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‘The Half of It’ Breaks Romantic Comedy Rules With Its Bold Message About Love

As an avid watcher of Netflix teen rom-coms, I often find that the rowdy high school parties and steamy make-out scenes get a bit repetitive, not to mention the budding romance that almost always implies the same love motifs. Joining the extensive list is Alice Wu’s “The Half of It” that — while still falling into the romantic comedy category — transcends the typical plot of other movies in the genre. 

Before you continue reading, be aware that there are some major spoilers ahead. If you haven’t seen the movie yet, go watch it and continue reading after you’re done!

The series follows shy outcast Ellie Chu (Leah Lewis) who runs a small business writing essays for her high school classmates despite their racist taunts on her daily bike rides to and from school. Her widowed father Edwin Chu (Collin Chou) has a Ph.D. in engineering from China but works as a train station master since he doesn’t speak much English. Ellie’s English teacher Mrs. Geselschap (Becky Ann Baker) attempts to persuade her to apply for colleges outside her (fictional) hometown of Squahamish, but Ellie feels guilty leaving her father behind. One day, on her bike ride home from school, gawky football player Paul Munsky (Daniel Diemer) approaches her, asking for an unusual favor — to use Ellie’s exceptional writing skills to compose a love letter to his crush Aster Flores (Alexxis Lemire) with hopes of impressing her. Viewers might initially predict a budding romance between Ellie and Paul and may be surprised to find out that Ellie ends up falling in love with Aster in the midst of her letter writing and posed text messages. Despite her secret feelings for Aster due to her closeted sexuality, Ellie and Paul develop an unexpected friendship. 

Wu’s characters appear to be your average awkward, lonely teens but are given much depth and complexity while struggling to find their identities. At the start, Ellie is friendless and spends most of her time ghostwriting homework papers and watching old American movies with her dad. It is later revealed that she is not only Chinese-American, but is also a lesbian living in a predominately white town with a heavily religious community. When her friendship with Paul emerges while helping him win Aster, she learns to care for others besides herself and her father.  By the end of the movie, she no longer closes herself off, but rather opens up to Paul emotionally.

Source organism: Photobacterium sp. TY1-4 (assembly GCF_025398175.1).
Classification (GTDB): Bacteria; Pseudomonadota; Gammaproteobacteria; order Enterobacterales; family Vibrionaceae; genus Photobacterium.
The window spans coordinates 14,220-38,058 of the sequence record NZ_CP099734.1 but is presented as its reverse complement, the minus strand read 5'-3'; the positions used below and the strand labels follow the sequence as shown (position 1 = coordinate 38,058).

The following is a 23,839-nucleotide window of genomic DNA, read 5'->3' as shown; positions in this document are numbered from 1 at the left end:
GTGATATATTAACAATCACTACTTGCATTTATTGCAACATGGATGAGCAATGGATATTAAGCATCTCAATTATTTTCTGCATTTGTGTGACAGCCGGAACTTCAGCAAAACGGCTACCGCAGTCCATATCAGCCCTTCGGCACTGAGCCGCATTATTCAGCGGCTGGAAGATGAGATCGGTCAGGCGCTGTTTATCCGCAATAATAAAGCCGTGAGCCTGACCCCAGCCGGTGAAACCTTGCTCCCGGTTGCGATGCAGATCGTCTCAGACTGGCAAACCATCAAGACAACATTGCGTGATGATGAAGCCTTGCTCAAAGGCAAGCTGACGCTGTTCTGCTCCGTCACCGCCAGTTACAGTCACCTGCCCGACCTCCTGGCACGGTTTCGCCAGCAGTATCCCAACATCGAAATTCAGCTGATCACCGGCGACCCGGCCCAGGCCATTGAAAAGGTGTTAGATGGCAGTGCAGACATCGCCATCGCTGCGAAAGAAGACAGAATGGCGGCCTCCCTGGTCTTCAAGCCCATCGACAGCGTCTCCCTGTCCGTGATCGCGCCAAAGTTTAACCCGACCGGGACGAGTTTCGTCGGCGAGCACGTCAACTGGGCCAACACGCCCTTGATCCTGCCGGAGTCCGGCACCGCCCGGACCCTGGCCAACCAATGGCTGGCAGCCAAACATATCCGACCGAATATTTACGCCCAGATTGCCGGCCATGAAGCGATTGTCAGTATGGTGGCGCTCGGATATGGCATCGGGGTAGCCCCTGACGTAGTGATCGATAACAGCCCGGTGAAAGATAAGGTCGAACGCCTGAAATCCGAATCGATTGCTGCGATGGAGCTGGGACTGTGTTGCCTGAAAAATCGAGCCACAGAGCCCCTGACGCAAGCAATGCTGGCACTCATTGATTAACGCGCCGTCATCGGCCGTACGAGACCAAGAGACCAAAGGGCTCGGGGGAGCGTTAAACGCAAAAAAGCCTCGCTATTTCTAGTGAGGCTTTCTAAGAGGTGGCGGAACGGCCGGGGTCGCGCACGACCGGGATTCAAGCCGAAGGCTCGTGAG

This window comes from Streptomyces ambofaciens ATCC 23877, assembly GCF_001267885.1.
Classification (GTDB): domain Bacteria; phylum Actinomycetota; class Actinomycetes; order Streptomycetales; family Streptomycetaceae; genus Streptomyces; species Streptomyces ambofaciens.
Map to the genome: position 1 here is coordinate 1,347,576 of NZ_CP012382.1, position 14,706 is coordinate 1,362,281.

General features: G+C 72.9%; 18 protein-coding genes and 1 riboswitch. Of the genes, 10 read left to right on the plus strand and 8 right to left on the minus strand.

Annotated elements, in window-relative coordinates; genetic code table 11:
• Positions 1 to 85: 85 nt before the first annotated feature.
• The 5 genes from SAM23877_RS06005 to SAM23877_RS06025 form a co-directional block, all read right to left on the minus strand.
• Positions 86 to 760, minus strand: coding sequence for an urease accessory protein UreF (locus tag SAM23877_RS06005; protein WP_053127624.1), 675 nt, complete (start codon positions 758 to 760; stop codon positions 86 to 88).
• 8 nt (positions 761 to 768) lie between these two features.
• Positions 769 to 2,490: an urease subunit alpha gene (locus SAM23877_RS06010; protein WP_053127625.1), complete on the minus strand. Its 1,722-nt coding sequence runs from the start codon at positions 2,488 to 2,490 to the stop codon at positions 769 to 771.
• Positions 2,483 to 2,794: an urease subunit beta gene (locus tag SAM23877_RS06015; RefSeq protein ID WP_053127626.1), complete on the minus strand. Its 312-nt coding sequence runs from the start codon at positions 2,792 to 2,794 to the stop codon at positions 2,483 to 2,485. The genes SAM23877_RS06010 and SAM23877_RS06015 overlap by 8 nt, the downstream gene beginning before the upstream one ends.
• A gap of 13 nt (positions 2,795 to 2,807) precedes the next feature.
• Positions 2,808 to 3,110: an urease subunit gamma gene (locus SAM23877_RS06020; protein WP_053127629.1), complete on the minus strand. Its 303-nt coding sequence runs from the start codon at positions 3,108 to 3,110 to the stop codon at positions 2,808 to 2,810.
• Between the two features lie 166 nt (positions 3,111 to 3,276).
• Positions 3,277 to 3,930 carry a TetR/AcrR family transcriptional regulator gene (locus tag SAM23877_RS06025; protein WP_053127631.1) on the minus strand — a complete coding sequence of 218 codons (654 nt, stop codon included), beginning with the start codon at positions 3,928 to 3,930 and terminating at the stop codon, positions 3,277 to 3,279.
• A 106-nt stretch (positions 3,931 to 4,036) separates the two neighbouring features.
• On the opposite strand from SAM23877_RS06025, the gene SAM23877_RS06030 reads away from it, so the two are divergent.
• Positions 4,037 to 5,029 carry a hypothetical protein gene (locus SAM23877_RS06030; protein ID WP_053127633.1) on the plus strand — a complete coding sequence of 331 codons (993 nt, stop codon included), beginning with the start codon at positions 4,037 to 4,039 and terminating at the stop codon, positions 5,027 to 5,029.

Aster’s beauty helps her fit into the crowd at school, but after the movie reveals more character development, it appears that she sees herself as an outcast. Although she is popular and even has a boyfriend named Trig Carson (Wolfgang Novogratz), whom she is expected to marry and start a family with, she secretly desires to attend art school displaying her conflict between having an average life but wanting so much more. “I’m like a lot of people,” she tells Ellie at one point, “which makes me no one.” 

Paul’s character progresses from just a high school jock to an attentive listener who develops a deeper understanding for others. He chases off Ellie’s bullies, cooks for her and her father, and encourages her to sing in the school talent show. In a pivotal scene where Paul discovers Ellie’s feelings for Aster, he calls her sexuality a sin. He later realizes the harm he caused and educates himself about the queer community. 


Photo provided by NetflixFilm/Twitter

Wu tackles the meaning of love by going beyond its romantic form. The story seems to focus heavily on Paul and Ellie’s friendship, rather than delving into either of their uncertain relationships with Aster. Considering their differences — Ellie being the poetic girl she is and Paul who is barely able to craft a complete sentence — it was a nice change to see two people on completely different tiers of high school social hierarchy form such a tight bond despite all odds. When the two reveal to Aster that Ellie is the writer behind the love letters, Ellie reflects on the search for love. She says, “love is patient and kind and humble” and that “it’s not finding your perfect half. It’s the trying and the reaching and failing.” Both Ellie and Paul most certainly tried and reached and failed, considering they don’t end up with what they initially want. Instead, they gain something much greater than they had expected. 

“The Half of It” gives us something fresh but also familiar. It remains realistic by ditching the romance and speaks to a larger audience by revealing the characters’ internal struggles. Most importantly, this film conveys an original message about love — it is not about the perfect half we hope to find, but rather, our attempt at searching for it.  

Jacqui Pash is an Entertainment Intern for the 2020 spring quarter. She can be reached at jpash@uci.edu